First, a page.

Kennedy Offered to Help Soviets Thwart U.S. Policies, KGB Papers Show
Report; Posted on: 2006-11-02 15:32:31
KGB defector smuggled out six cases of notes
By Kevin Mooney
CNSNews.com Staff Writer
(CNSNews.com) - While Soviet troops occupied Afghanistan in 1980, Sen. Edward Kennedy (D-Mass.) worked in close concert with high level Kremlin officials to alter the direction of U.S. policy, according to documents made available through a KGB defector.
Details concerning Kennedy's correspondence with KGB agents are included in the writings of the late Vasiliy Mitrokhin who defected to Britain in 1992. The Mitrokhin papers highlight a meeting that took place at the behest of Kennedy between former Sen. John Tunney (D-Calif.) and KGB agents in Moscow on March 5, 1980.
The exchange of information between Tunney and the KGB is included as part of a report Mitrokhin filed with the Cold War International History Project of the Woodrow Wilson Center in Washington D.C. The former KGB man continued to work with British intelligence until the time of his death.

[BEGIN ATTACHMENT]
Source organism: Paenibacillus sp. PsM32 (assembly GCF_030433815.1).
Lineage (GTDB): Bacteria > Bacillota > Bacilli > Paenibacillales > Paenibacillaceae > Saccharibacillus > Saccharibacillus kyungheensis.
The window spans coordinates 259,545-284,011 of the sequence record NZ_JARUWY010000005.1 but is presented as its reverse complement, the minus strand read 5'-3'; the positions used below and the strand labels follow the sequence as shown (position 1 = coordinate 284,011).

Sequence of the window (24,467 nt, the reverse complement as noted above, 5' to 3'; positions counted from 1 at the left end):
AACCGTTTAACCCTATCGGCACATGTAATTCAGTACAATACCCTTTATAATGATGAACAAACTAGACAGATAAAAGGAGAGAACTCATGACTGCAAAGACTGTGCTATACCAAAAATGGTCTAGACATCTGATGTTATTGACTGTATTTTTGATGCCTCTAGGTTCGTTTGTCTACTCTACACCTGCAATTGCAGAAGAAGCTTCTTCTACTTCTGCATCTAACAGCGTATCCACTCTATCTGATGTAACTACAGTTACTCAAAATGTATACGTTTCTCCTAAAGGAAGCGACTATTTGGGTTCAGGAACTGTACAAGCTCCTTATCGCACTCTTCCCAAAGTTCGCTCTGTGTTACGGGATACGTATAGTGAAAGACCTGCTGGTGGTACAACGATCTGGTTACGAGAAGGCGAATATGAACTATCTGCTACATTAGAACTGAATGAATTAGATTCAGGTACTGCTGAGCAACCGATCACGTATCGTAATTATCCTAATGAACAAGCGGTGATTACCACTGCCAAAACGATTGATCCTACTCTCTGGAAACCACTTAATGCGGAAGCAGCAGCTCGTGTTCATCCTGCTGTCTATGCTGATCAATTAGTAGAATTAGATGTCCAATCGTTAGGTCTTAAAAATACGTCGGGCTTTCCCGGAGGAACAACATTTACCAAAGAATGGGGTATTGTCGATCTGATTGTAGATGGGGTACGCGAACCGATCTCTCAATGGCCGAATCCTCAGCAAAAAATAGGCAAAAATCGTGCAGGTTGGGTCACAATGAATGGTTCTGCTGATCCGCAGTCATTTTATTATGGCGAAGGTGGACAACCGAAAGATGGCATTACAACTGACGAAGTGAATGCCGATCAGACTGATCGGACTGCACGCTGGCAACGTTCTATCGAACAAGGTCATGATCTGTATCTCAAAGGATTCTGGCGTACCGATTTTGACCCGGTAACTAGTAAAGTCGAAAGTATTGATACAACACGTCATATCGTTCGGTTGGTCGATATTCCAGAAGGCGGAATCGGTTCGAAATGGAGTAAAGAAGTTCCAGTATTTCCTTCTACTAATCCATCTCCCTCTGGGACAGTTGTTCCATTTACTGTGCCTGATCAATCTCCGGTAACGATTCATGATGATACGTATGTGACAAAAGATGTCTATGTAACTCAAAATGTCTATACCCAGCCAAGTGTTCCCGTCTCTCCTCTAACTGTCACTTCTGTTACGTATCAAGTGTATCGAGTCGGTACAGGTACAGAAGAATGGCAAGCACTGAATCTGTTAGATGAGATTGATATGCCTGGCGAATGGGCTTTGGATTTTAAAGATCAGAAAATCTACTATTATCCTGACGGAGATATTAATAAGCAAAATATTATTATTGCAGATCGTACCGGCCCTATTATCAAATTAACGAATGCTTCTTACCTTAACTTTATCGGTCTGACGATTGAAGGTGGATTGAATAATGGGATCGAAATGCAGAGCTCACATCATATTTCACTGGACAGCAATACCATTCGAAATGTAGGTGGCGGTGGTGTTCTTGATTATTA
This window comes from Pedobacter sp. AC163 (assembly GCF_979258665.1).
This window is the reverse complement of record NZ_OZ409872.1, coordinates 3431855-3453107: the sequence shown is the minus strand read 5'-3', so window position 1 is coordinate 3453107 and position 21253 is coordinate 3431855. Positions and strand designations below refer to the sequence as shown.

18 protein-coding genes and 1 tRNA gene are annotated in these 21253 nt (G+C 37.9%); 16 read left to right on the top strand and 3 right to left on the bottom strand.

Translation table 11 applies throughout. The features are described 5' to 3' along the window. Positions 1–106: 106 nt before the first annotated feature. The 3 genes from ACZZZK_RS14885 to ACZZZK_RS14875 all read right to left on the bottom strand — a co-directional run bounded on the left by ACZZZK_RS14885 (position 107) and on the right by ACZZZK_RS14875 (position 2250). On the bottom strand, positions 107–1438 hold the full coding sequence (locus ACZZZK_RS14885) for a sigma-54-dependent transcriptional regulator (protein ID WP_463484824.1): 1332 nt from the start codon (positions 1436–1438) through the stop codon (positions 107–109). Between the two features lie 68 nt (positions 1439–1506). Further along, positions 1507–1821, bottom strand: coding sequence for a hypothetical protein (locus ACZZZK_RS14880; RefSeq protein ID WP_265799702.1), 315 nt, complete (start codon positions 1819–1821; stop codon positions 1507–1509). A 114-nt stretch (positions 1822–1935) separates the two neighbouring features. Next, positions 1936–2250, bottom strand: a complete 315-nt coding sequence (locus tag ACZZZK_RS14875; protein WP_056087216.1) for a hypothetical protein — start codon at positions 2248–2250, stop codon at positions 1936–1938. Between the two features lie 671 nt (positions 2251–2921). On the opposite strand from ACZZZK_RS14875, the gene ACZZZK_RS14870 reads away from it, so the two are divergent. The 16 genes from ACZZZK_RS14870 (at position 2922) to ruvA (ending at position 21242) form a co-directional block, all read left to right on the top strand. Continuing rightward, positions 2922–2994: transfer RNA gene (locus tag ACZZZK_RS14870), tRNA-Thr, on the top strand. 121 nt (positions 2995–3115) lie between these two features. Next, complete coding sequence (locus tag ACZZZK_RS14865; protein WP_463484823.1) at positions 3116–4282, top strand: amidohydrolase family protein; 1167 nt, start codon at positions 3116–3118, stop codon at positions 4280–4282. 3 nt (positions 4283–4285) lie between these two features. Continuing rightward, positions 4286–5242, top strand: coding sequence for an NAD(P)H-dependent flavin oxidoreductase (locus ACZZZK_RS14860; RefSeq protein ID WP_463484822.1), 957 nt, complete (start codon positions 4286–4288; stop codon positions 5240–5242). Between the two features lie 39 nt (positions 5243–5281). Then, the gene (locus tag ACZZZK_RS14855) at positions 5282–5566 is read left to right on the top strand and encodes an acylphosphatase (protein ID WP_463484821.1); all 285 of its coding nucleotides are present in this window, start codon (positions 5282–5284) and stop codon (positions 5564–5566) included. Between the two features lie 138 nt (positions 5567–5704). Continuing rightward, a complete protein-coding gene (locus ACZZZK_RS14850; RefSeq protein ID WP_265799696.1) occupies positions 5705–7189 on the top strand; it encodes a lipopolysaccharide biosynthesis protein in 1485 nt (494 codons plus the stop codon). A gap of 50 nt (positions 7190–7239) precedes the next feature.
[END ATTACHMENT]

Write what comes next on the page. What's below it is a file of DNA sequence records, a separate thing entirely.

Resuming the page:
Noted Cold War author and researcher Herbert Romerstein told Cybercast News Service Mitrokhin was a "highly credible source" with vast knowledge of the now-closed KGB archives.
Prior to his defection, Mitrokhin made meticulous copies of KGB documents by hand, explained Romerstein, who headed the U.S. government's Office to Counter Soviet Disinformation and Active Measures during the 1980s.
The KGB defector smuggled out six cases of notes that formed the basis of his reporting.
The KGB files Mitrokhin retrieved indicate that Kennedy fixed the blame for heightened international tensions on the Carter White House, not on the Kremlin. Kennedy at the time was challenging incumbent Carter for the Democratic nomination for president.